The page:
Indian banks may need to raise up to US$50bn of additional equity under the Basel III capital regulations announced by the Reserve Bank of India, on top of retained earnings. Most of the requirement is back-ended - with over 75% needed to be added between FY16 (financial year ended March 2016) and FY18. The additional equity reflects growth capital as well as a buffer above the regulatory minimum.
The guidelines released on 2 May 2012 do not yet provide for a counter-cyclical capital buffer or additional capital for systemically important banks. Fitch's calculations add half a percentage point of additional common equity to the regulatory minimum, which banks may like to maintain to avoid breaching the conservation buffer - with attendant restrictions on dividends and other payouts.
The immediate impact of the Basel III capital regime is benign, with the common equity Tier 1 ratio for many Indian banks already close to 8% or higher. However, the shortfall mounts up between FY16 and FY18, mostly for government banks - with loan growth outpacing internal capital generation, and the minimum capital ratios stepping up. The largest requirement is by State Bank of India and its associate banks, reflecting their significant share in the banking system; followed by the mid-sized and small government banks with weaker internal capital generation. The large private banks fare better, due to their higher capital ratios and stronger profitability.
About half of the US$40bn needed by government banks is likely to be injected by the government based on its stated intent of maintaining majority shareholding. Government's support has been boosted since 2008, and it has budgeted for a USD2.5bn injection of equity in FY13. The requirement will however accelerate in FY16 - and needs to be planned.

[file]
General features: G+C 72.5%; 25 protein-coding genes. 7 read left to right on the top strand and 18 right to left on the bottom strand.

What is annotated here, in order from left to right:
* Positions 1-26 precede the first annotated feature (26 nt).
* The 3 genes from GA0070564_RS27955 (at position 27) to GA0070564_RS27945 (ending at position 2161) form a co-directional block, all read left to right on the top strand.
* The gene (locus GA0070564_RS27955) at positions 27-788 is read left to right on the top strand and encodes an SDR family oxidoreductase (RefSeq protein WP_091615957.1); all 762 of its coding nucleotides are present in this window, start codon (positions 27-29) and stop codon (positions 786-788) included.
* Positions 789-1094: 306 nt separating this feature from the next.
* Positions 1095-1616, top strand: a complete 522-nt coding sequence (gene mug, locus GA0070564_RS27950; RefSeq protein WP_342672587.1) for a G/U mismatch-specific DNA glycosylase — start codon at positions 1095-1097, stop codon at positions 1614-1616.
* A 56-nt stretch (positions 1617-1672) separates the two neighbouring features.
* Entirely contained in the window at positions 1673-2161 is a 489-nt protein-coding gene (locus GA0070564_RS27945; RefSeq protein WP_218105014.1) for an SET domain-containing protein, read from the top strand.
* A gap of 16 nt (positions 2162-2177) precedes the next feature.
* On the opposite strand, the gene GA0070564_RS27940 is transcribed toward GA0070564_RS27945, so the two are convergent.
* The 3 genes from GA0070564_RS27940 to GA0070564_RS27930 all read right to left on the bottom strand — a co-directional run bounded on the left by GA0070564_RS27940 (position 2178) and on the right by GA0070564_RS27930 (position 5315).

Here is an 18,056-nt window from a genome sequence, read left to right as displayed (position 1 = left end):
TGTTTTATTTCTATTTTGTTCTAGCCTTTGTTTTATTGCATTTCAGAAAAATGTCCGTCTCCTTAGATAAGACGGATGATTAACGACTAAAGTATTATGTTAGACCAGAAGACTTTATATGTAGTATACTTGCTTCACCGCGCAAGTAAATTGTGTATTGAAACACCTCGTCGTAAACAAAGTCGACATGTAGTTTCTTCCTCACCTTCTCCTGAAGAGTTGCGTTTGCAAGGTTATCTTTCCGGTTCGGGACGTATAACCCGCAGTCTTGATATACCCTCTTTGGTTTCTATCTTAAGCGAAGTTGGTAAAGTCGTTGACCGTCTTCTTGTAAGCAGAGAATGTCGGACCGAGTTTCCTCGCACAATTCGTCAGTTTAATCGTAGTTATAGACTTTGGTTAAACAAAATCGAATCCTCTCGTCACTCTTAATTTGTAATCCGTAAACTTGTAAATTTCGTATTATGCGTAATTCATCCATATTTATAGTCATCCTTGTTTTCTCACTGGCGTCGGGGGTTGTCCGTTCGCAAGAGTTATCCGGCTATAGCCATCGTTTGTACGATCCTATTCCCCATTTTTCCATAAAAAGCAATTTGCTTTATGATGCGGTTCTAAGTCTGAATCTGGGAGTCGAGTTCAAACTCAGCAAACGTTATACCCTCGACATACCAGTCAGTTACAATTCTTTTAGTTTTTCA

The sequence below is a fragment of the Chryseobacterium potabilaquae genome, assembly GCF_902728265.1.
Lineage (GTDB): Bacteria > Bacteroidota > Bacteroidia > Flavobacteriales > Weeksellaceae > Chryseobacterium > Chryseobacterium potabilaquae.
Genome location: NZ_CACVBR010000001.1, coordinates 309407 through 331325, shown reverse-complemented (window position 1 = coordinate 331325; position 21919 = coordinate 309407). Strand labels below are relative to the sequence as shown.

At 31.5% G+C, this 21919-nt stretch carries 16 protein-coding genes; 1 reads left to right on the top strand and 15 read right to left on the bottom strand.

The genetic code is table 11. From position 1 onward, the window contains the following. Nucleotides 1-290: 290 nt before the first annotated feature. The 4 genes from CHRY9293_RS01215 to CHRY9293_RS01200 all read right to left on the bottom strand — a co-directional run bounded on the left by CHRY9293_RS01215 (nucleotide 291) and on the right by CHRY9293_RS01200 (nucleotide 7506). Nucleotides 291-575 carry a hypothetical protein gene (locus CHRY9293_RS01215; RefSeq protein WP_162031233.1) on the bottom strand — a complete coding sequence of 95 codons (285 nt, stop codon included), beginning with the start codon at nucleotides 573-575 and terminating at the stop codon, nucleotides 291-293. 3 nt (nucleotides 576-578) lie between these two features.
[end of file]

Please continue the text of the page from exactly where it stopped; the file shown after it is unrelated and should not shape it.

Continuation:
Similarly, the remaining equity of up to US$20bn that may need to be raised from the markets represents a significant addition for banks. To put this in perspective, Indian banks raised only about USD2.5bn of common equity from the markets in FY11 and FY12 combined. Unless planned, government banks may face the risk of a sudden shortfall in capital during FY16, requiring additional support by the sovereign and putting further pressure on government finances.
The need for fresh capital comes at a time when the performance of Indian banks is clearly being affected by the economic slowdown, together with asset-quality pressures from concentrated exposure to infrastructure companies and weak state-owned entities. The Viability Ratings (the standalone financial ratings) of some government banks may be downgraded unless these pressures ease, though their IDRs should remain unaffected at the Support Rating Floor - due to expectations of continued support from government.
ICRA Note on Basel III Guidelines